Although disparities in the use of health services by race and income have diminished since Medicare's implementation, recent studies suggest that marked health care disparities persist among Medicare beneficiaries. Racial/ethnic minority beneficiaries fare worse than their White counter-parts on numerous measures of health status and care. For example, Blacks have a shorter life expectancy at age 65 than Whites. In addition, Black beneficiaries are more likely than Whites to have chronic conditions and to experience poorer quality of care based on HEDIS measures (Chou et al
Since health insurance characteristics of the population change sharply at age 65, when most people become eligible for Medicare, one important question is whether these changes matter in terms of disparities in health care quality. Improvement in the quality of care upon Medicare eligibility may produce substantial health benefits and improved outcomes, such as long-term reductions in health care expenditures and healthier populations with less intensive health care needs. However, it is less clear whether midlife adults who have not yet reached Medicare eligibility (45–64) experience the same extent of disparities as older adults who have reached Medicare eligibility. Significant differences in health care quality experiences between these two age groups suggest that change in Medicare eligibility matters. This is particularly important as large numbers of baby boomers
This chapter examines the differences in quality of care among older adults using data from the Medical Expenditure Panel Survey (MEPS), a nationally representative database of well-established indicators of health care status, access to care, insurance coverage and, most important, quality of care.2 Because MEPS is intended for government quality initiatives and reports on quality indicators for priority conditions across a wide range of ages and race/ethnicities, it offers a unique opportunity to assess the extent of equitable care for older adults on either side of the Medicare eligibility threshold.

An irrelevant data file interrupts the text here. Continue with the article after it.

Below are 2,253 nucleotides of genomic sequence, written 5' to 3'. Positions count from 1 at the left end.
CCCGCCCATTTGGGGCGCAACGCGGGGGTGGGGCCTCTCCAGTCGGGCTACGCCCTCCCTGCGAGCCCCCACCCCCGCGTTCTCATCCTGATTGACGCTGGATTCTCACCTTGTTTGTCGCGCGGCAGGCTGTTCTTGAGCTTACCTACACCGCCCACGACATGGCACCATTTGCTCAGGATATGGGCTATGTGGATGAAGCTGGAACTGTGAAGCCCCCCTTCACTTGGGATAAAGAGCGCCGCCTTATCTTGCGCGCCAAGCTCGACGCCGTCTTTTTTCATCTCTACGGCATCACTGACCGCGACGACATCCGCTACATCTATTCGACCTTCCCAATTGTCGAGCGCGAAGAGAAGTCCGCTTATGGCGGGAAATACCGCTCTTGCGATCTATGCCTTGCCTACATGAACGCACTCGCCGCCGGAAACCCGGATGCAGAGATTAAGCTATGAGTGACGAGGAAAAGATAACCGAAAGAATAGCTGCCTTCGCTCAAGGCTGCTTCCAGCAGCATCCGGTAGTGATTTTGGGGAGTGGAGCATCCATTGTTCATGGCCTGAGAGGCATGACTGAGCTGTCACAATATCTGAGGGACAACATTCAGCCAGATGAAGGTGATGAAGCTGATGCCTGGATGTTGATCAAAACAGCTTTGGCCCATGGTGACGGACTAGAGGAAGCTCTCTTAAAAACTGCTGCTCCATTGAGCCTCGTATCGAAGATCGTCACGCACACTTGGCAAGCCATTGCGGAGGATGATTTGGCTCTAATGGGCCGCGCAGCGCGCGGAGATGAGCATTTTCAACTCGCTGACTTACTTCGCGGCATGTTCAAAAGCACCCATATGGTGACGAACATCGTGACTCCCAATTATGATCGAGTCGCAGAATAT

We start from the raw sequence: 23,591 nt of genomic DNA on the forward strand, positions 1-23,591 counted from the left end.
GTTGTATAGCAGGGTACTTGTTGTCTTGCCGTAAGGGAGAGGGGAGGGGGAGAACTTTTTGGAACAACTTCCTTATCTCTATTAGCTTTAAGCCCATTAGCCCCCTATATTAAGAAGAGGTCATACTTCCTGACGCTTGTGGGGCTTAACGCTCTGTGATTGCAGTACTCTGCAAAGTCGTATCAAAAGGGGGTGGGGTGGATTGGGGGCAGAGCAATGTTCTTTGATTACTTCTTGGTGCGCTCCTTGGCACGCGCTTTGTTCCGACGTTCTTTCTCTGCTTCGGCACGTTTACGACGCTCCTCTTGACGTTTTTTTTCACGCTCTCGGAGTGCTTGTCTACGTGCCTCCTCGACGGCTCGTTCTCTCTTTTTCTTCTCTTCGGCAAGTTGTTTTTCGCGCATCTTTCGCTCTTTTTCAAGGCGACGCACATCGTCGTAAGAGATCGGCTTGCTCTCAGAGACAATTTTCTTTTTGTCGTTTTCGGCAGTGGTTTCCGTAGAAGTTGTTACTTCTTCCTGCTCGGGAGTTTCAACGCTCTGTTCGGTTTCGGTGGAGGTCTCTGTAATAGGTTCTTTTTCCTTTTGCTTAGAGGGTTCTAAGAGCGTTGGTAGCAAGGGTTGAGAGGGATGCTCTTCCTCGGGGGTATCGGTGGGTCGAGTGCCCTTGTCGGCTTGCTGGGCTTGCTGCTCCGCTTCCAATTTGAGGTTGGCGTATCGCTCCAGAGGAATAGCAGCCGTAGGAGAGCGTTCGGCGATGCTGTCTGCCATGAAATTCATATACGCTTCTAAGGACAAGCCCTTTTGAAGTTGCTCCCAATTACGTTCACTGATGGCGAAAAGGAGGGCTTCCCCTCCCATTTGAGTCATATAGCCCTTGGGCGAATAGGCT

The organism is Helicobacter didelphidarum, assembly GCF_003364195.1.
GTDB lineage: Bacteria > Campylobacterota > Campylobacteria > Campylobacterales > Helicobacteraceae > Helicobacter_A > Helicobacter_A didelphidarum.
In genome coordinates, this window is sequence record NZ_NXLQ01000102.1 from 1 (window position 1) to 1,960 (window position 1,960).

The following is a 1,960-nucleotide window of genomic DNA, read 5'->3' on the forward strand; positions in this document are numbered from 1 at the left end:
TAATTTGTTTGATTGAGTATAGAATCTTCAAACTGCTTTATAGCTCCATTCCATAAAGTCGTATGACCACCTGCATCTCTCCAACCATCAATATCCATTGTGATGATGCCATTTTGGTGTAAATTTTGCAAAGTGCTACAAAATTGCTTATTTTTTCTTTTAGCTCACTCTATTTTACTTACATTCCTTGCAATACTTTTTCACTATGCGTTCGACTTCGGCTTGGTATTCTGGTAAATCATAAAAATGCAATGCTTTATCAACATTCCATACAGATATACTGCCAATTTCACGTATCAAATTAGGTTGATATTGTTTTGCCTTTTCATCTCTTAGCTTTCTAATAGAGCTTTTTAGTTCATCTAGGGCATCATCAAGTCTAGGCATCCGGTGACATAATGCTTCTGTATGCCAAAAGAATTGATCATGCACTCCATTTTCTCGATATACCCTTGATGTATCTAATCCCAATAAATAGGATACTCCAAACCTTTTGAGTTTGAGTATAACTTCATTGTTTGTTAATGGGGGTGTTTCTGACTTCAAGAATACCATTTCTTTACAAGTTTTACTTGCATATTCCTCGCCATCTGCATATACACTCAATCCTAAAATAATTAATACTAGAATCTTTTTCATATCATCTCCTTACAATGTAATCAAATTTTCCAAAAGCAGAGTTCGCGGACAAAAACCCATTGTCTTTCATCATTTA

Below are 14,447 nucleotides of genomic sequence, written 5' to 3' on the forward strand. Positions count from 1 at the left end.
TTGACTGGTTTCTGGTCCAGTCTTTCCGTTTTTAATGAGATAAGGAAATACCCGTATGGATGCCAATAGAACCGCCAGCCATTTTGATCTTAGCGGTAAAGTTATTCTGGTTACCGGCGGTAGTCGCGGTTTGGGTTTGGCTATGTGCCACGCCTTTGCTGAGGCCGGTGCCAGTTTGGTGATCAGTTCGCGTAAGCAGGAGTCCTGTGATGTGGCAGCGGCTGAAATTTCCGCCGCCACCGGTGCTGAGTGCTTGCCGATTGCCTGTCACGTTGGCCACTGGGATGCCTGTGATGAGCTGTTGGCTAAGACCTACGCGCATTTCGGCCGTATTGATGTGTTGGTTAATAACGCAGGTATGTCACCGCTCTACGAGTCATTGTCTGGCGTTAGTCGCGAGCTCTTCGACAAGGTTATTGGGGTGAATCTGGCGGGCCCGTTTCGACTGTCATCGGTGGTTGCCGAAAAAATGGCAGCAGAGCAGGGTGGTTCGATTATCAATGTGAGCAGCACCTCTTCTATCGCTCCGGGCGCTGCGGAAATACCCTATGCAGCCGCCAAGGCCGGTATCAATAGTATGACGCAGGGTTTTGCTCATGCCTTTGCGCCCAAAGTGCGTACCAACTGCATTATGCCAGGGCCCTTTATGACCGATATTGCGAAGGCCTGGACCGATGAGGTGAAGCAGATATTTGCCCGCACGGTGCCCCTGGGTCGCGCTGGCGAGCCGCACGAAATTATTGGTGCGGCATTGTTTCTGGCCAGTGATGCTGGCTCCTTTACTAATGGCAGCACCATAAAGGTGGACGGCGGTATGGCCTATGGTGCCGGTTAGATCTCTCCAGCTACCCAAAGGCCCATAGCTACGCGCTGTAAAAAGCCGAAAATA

This analysis presents new evidence on whether attainment of Medicare eligibility among older adults is associated with quality of care, particularly for those with diabetes or cardiovascular disease. The analysis assesses relative disparities in quality of care for those on either side of the Medicare threshold: pre-Medicare midlife adults (45–64) compared to older Medicare beneficiaries (≥65). Specifically, select indicators of diabetes and cardiovascular quality of care for midlife adults who have not yet reached Medicare eligibility are compared to older Medicare beneficiaries overall and stratified by race/ethnicity groups and sex. The analysis examines diabetes and cardiovascular disease because these conditions are highly prevalent and costly, requiring continuous maintenance treatment. In addition, there are numerous quality of care measures from the MEPS database related to diabetes and cardiovascular care across multiple dimensions of quality,
2 Detailed information on MEPS is available online at http://www.meps.ahrq.gov/mepsweb.